"I don't know about you, but I love TED talks. (TED = Technology, Entertainment, Design.) Although I have known about and preached Universal Design for Learning (UDL) since I began this blog, I could have never explain it as well as Todd Rose did in his TED Talk, "The Myth of Average". Thank you, Todd, for providing this concept so beautifully. (This is 18 minutes, but worth every one!)"
Information and Resources for Universal Design for Learning
Universal Design for Learning (UDL) is about more than accessibility or the notion of making environments accessible for learners with disabilities. It gets at the heart of design – whether it’s design of a building, design of learning materials, design of a classroom environment, or design of a system. UDL is about the decisions we make in the design and development of learning systems, materials, and environments and whether those decisions unnecessarily constrain learners.
A new ongoing series of videos on UDL with three areas - EXPLORE: providing backgound info, exploring neuroscience basis and introducing key features; IMPLEMENT: offering case examples and supports for using UDL Guidelines, demonstrating UDL tools, resources and processses for effective implementation; and LEAD: supporting sustainable strategies and systemic integration of UDL with other frameworks/iniatives.
The National Center on Universal Design for Learning is offering the UDL Series, web-based rich media presentations and resources to increase understanding of the UDL framework, enhance utilization of UDL tools, processes, and resources, support effective UDL implementation, and inform UDL advocates, families, and communities about professional development and policy initiatives.
Universal Design Learning is a framework for learning that includes all students. Being grounded in socio-cultural theory, UDL views learning environments and social interactions as being key elements in development and learning. In UDL students are allowed to express their learning in a variety of ways.
At almost any gathering of academic publishers or librarians, you’ll hear someone float the idea—sometimes phrased as a question—that the model for publishing scholarly monographs is broken. Two sets of ideas aired at the Association of American University Presses’ annual meeting, held here this week, don’t say the model is damaged beyond repair. But the proposals, both from groups outside the university-press community, suggest that it needs to be retrofitted, at the least.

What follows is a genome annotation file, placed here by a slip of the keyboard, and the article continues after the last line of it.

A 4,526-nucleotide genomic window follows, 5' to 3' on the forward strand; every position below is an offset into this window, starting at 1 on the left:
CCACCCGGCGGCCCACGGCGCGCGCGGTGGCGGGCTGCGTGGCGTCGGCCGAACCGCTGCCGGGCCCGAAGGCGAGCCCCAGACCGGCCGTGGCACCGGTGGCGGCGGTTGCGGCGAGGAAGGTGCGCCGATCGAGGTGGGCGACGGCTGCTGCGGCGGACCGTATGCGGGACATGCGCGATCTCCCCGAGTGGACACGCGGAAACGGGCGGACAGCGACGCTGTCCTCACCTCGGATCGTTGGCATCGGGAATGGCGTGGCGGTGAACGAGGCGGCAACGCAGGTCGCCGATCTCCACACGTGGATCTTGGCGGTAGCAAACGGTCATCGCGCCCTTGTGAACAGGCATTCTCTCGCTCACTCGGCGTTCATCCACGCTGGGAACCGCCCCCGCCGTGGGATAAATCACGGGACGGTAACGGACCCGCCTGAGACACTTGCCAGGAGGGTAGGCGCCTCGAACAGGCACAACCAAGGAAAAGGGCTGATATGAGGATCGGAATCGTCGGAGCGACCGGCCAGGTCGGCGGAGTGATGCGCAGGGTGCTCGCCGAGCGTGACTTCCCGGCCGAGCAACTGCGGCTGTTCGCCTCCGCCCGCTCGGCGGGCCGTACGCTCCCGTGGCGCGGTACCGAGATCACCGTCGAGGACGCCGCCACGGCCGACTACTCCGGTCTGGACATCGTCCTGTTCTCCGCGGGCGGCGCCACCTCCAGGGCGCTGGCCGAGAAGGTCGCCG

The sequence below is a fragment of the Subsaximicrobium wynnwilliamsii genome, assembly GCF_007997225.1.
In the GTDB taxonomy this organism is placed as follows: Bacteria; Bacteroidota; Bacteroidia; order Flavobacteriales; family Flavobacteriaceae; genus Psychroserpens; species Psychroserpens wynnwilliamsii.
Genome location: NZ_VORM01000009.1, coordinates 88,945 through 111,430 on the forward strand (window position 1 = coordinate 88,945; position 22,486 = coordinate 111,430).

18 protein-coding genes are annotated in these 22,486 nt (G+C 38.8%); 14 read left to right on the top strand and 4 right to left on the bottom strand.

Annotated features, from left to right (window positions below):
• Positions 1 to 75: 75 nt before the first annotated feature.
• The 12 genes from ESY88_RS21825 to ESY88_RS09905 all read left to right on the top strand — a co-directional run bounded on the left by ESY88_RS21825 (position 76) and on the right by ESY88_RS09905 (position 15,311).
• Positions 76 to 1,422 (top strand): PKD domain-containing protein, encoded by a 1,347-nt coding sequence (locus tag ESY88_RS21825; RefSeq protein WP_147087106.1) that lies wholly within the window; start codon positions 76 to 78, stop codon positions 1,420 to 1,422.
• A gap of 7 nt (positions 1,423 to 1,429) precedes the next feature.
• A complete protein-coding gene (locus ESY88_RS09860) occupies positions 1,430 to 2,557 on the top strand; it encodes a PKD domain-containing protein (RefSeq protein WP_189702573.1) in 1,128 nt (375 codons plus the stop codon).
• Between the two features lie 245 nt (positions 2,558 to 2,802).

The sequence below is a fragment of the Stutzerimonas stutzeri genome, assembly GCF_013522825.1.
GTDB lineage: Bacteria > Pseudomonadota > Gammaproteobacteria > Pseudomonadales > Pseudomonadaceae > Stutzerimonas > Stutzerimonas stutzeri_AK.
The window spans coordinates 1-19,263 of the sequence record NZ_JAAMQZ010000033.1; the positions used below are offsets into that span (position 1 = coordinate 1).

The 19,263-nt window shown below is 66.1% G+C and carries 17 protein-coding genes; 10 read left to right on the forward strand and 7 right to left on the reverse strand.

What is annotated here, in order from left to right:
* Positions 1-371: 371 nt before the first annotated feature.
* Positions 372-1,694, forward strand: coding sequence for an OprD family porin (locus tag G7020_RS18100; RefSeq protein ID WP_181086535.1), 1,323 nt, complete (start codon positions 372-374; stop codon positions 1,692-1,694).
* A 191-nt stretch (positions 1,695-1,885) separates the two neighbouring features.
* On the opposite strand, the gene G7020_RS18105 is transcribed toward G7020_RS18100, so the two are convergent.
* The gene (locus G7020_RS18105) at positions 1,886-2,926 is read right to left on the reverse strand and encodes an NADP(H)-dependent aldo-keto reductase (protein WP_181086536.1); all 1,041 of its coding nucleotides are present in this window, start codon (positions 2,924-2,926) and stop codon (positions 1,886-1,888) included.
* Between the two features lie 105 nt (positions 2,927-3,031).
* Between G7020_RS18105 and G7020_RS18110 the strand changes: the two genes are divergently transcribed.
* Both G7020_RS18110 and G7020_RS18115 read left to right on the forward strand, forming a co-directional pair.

One possible approach came from the Andrew W. Mellon Foundation, and the other from a task force on scholarly communications run jointly by the Association of American Universities and the Association of Research Libraries. Both raised the question of how to better subsidize the digital publication of scholarly monographs, and both included the notion that faculty authors’ home institutions might do more to help pay for those books to be published. Such support would help deal with what university-press people often call the “free-rider problem,” in which institutions without presses—most of them, in other words—leave it to those with presses to support the system that gives faculty authors publication credentials.
CAST has a new website: “On Course: Universal Design for Learning in Higher Education” (http://udloncourse.cast.org). This site contains a series of resources designed to help postsecondary institutions improve instruction ...
Universal Design for Learning (UDL) means designing curriculum in a way that reduces barriers and supports all learners. This kind of design is vitally important for learners that struggle with disabilities. UDL assumes that the curriculum is the "thing" to be fixed - not the students.
Learning by Universal Design Education Week News Rose is also considered to be the principal architect of Universal Design for Learning, a curriculum-development framework based on flexible instructional approaches that can be customized and...
#1 Resource for Learners, #2 Resources for Parents, #3 Resources for Educators, Dyslexia, Strategies and Tools, Universal Design for Learning. The Three Principles of Universal Design for Learning. June 19, 2014 admin Leave a comment.
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